However, by concentrating on Friedman, first by ‘inventing’ him and then crowning him, Burgin ignores another stream that currently, but perhaps subtly, lends support to the free market doctrine. It is the ‘scientific’ economic tradition, first started by the French engineer-turned economist Leon Walras who demonstrated the market as a way of simultaneously solving a set of demand and supply equations. This mathematical approach was later picked up by Anglo-American economists who put forward ‘theorems’ of the efficacy of the price system to bring about what were claimed to be ‘institutionally neutral’ efficient allocation of resources leading to an optimality such that no one in an economy could be made better off without making someone else worse off. Attention then turned to this scientific theorem about the welfare potential of the price system. If the free market ideology has once again come to the fore, it is largely because of this technocratic demonstration of its virtue and the ‘scientific’ demonstration of its claims than any philosophy that links it to freedom. Burgin, possibly, is not familiar with this latest avatar of the free market dogma.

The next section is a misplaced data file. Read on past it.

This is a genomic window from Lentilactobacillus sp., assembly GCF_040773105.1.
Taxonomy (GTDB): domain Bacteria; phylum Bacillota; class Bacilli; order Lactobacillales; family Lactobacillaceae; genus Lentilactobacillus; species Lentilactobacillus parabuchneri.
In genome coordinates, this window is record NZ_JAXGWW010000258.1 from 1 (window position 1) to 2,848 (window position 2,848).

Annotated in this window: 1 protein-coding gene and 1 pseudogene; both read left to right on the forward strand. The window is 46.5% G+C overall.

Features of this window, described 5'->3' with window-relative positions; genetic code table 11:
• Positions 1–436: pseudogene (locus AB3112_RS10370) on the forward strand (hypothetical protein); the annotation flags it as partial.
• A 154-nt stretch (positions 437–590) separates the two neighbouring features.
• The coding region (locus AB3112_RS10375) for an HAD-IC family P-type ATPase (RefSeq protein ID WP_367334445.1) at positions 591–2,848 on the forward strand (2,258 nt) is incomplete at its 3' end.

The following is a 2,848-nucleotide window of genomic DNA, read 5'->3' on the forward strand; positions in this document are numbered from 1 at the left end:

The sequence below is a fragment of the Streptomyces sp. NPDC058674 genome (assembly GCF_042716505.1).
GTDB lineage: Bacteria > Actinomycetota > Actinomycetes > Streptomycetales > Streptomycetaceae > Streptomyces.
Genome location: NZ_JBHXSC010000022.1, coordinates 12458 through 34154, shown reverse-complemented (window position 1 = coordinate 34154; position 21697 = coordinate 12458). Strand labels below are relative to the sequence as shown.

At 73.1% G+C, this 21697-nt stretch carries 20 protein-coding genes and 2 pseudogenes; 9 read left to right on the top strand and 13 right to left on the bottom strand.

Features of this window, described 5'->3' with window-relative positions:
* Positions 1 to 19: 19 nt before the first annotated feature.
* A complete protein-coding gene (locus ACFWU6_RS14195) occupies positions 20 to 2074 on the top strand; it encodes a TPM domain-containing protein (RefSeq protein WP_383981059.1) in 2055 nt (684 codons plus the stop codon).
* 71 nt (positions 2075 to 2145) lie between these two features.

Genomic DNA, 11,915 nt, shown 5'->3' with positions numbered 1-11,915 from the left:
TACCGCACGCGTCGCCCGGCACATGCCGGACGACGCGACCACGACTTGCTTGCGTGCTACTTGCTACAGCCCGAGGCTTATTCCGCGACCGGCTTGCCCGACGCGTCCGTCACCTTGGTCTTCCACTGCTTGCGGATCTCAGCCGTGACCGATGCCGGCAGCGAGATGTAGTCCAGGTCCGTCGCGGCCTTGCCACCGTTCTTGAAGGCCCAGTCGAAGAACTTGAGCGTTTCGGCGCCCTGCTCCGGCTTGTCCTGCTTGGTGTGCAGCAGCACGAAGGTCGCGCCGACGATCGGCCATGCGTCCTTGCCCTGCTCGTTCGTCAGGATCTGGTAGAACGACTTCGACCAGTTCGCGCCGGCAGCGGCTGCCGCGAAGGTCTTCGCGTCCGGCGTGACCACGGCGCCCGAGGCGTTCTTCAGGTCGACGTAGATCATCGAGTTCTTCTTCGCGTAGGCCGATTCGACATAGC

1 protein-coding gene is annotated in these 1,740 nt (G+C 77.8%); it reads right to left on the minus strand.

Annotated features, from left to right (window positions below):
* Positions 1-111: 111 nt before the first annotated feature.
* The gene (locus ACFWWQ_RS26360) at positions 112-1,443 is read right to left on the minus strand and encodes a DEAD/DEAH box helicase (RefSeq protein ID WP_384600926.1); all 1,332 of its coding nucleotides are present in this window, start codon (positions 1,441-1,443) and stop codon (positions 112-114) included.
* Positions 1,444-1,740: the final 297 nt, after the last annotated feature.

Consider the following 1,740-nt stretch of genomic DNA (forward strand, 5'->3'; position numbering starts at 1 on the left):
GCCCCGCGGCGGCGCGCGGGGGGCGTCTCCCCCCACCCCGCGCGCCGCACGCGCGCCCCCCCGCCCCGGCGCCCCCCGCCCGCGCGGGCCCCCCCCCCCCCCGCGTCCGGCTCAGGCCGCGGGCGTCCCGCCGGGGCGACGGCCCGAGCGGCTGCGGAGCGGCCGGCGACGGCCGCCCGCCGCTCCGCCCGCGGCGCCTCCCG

THE GREAT PERSUASION — Reinventing Free Market Since the Depression: Angus Burgin; Harvard University Press, Cambridge, Massachusetts.

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the reason keynesianism remains the most loved economics ideology amongst politicians is because it tells them to 'spend' their way out of trouble.free markets would punish bad decisions with losses and failure.no wonder politicians and people who like to spend other peoples money love keynes.bailouts,money printing,running up debts are all just fine with the keynesian wunderkids.after all the masses and their animal spirits cant be trusted.it must be the job of the wise overlords to spend

there is a long tradition of free markets before hayek.it started its revival with carl menger and the other austrians in vienna.
strawmen like 'efficiency' and 'rationality' are neoclassical assumptions and have nothing to do with central banks or 'regulators'.

from:  pravin
Posted on: Nov 14, 2012 at 19:04 IST